Bobbing violently in the pitch blackness and the pelting rain, the lifeboat drifted away from the Patna. Jim remembered that he heard the sea "hissing like twenty thousand kettles." He was so horrified that finally he jumped to save himself. He left 800 helpless Moslems to drown in the black smoke, the scalding steam, and the freezing sea. In his imagination, the Patna's engines had already exploded and the shipful of praying religious pilgrims had already perished.
Jim also remembered that dawn lightened the sky above the tiny lifeboat. The rain ceased, and he saw the masthead light of the Patna. It did not sink. The other crewmen also saw the Patna's light, as well, and they also saw Jim. During the confusion of the night, they had believed that it was their fellow crewman George, the "donkey-man," who escaped from the ship. They were enraged to see Jim; he was not one of them. He had stood apart while they struggled with the lifeboat, and during the night, he had overheard them plotting their alibis for deserting the ship. Jim would tell; he was a witness to their cowardice. They threatened to kill him, and Jim had to grab a tiller to ward off their advances. The light from the Patna suddenly vanished.
Survival gave Jim no happiness. His thoughts were continually darkened by a sense of the "irrational that lurks at the bottom of every thought, sentiment, sensation, emotion."
Next morning, he sat guardedly on the edge of the lifeboat, as if daring fate — or the scruffy, enraged crewmen, or the sea — to topple him over. If he could, he would swim back, witness the wreckage, and then drown himself along with the Moslems. He heard the other men absurdly feigning friendship for him and attempting all the while to rationalize their escape from the Patna. He was horrified when they tried to convince him that he was "one of them." He was not one of them. They chose to jump; Jim did not choose to jump. They chose for him. They called to him. "It was their doing as plainly as if they had reached up with a boathook and pulled [him] over."
On the verandah, Marlow is aware of the mist gathering around them, the darkness beyond, and the flickering candlelight, and he ponders how very alike truth and illusion are when compared to the mist and the candlelight and the darkness. How difficult it is to ultimately know what is "right." Even Jim said that there was not "the thickness of a sheet of paper between the right and wrong of this affair."
Jim related to Marlow his thoughts about suicide, and Marlow thinks that it is ironic that Jim should think of suicide; no one died because of Jim's actions. Suicide, Jim concluded finally, "would have ended nothing." He could also have allowed himself to be killed by the crewmen, but that would have only served their alibis of half-truths.
Jim suddenly asked Marlow for his opinion: did Marlow believe that Jim was innocent or guilty? Marlow was too stunned at the suddenness of Jim's question to answer him.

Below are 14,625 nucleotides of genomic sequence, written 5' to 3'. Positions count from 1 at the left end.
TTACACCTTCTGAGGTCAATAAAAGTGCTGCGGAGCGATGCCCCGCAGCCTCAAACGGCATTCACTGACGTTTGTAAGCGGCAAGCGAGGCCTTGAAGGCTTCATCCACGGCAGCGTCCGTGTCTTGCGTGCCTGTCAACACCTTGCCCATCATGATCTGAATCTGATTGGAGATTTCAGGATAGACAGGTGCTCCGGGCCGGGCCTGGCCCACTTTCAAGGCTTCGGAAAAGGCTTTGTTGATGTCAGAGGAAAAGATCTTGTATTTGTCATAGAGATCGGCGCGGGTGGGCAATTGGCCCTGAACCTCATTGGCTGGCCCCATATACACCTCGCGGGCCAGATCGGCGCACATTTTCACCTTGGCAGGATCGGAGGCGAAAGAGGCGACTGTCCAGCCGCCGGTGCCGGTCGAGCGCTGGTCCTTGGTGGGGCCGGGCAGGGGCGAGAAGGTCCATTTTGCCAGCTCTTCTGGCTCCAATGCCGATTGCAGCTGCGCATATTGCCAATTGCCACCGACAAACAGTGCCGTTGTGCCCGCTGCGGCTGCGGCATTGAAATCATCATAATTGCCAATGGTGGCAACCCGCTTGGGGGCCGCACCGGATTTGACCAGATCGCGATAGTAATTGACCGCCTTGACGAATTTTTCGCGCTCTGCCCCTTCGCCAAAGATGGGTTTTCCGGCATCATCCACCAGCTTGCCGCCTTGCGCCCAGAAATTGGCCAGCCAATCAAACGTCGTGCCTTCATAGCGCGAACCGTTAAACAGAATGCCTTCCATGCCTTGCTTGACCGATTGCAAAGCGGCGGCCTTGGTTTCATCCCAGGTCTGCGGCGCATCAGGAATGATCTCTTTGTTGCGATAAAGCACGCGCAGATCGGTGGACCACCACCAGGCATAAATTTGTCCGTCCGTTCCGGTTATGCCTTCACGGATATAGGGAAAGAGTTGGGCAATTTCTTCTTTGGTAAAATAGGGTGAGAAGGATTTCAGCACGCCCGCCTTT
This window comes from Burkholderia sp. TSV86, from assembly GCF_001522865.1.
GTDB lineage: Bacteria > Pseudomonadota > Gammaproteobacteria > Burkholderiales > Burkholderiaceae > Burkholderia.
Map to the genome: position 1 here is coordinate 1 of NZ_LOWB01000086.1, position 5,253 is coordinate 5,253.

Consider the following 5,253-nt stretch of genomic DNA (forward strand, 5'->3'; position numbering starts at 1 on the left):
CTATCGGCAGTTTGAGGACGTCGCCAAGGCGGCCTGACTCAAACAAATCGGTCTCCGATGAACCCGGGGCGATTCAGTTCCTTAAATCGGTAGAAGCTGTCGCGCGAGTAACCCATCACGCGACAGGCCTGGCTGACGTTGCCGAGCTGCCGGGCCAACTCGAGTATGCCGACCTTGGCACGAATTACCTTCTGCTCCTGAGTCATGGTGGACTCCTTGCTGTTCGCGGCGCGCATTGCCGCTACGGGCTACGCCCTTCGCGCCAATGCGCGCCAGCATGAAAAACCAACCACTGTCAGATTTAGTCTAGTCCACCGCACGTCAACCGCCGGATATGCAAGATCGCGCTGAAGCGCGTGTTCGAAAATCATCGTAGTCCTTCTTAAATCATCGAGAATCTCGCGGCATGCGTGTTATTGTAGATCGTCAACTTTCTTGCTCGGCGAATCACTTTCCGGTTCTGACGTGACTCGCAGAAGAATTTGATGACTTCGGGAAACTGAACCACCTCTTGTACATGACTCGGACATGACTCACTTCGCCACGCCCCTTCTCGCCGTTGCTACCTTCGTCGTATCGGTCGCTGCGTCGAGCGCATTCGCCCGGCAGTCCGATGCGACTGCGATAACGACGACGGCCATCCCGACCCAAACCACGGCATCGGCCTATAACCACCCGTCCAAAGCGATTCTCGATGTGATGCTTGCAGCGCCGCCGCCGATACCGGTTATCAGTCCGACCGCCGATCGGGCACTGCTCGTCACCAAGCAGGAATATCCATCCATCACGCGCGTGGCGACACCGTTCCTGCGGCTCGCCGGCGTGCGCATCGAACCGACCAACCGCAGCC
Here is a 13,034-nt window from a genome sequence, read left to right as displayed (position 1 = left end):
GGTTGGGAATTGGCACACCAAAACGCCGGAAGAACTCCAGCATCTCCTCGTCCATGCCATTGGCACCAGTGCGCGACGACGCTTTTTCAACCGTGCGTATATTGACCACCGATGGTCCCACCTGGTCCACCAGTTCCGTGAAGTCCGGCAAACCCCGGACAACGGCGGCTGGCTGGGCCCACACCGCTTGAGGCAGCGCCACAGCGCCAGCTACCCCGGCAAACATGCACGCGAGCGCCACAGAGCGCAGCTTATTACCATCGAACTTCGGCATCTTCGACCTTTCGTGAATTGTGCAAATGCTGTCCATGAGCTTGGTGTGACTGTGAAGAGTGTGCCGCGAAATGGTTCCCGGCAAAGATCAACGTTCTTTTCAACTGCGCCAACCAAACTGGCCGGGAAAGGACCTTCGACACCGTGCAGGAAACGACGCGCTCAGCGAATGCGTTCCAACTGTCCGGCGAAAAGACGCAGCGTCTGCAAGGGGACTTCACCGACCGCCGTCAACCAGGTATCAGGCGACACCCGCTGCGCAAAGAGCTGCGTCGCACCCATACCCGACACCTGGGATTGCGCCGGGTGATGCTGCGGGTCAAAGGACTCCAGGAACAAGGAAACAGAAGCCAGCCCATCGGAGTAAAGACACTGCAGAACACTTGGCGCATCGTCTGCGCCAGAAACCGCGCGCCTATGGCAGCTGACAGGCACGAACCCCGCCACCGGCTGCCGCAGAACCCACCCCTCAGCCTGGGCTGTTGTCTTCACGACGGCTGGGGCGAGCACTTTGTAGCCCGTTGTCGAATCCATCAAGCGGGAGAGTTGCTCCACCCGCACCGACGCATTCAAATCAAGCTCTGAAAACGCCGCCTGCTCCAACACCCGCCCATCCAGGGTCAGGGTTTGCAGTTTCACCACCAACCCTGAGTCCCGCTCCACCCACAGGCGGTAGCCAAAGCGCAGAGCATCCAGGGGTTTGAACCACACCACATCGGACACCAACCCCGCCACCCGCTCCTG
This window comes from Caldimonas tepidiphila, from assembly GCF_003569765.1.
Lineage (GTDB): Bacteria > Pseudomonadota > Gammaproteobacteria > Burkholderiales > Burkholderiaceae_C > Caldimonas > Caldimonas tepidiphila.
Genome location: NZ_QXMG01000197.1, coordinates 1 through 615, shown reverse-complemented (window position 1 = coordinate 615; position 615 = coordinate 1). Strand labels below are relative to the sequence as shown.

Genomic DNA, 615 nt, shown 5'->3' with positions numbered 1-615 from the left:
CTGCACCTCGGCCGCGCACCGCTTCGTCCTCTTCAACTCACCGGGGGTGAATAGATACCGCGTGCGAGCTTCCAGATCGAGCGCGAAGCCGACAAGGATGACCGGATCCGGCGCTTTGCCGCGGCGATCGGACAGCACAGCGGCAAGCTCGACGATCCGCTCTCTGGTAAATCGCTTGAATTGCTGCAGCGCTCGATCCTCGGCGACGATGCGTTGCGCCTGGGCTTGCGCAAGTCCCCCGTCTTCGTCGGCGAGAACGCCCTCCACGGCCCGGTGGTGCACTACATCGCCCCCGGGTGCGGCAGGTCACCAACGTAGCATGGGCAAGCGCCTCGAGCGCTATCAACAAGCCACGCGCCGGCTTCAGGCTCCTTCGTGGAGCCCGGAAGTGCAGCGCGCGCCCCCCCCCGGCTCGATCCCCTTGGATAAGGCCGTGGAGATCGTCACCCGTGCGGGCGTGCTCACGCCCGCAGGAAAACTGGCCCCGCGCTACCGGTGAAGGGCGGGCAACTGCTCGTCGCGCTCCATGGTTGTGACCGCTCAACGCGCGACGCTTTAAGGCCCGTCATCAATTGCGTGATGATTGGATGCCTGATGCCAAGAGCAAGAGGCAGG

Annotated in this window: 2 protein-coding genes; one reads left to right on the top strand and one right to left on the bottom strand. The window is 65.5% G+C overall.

The only thing — the best thing — to do now, Jim said, was to wait — wait for another chance to prove his worth "another chance — to find out . . ."
Chapter 10 presents the immediate horrors of Jim's jumping, and it opens with Marlow's confirming Jim's assertion at the end of Chapter 9 that Jim "had indeed jumped into an everlasting deep hole. He had tumbled from a height he could never scale again."
The first horror which Jim faces as a result of his jump is that he finds himself among the dastardly people who also deserted the ship. Jim's deepest instincts tell him that he is, if not superior, at least different from these horrible, depraved cowards, yet he too did desert the ship, and thus he is "one of them." They all are literally and metaphorically in the same boat, and ironically, they misidentify Jim as George, the third engineer who died (unbeknownst to them) of a heart attack.
This mistaken identity further aligns Jim with the others until they discover that it is Jim and begin to curse him. But their animosity, hatred, and threats to take his life allow Jim to again see himself as a being entirely apart (or separate) from these unethical monsters, especially as they continually call him a coward or a "murdering coward." Jim sums up the first horror of jumping as the discovery that he had joined these horrible companions. He says, "Oh yes, I know very well — I jumped. Certainly, I jumped! I told you I jumped; but I tell you they were too much for any man."
A short time after he jumped, Jim could still see the masthead light, and it terrified him to see that the ship had not sunk. Then, when he and the others saw the light disappear, they all assumed that the ship had sunk.
As we are later to hear from Captain Brierly, what happened was that the squall simply turned the ship around so that the light was no longer visible. Still, Jim had a deep desire to escape from the accursed lifeboat — to swim back and see for himself because the horror of being with the captain and the others was more horrible than possible death.
In Chapter 11, Jim again brings Marlow and us back to the matter of guilt by asking again if we wouldn't act the same as he did: "Suppose I had stuck to the ship? Well. How much longer? Say a minute half a minute. Come. In thirty seconds, as it seemed certain then, I would have been overboard; and do you think I would not have laid hold of the first thing that came in my way — oar, life-buoy, grating anything? Wouldn't you?" And now if Marlow even uses a euphemism, such as "And so you cleared out," Jim emphatically corrects him: "Jumped . . . jumped, mind you."
At the end of Chapter 11, Jim is waiting "for another chance," and thus, the remainder of the novel will deal with Jim's search for another chance to prove himself to himself.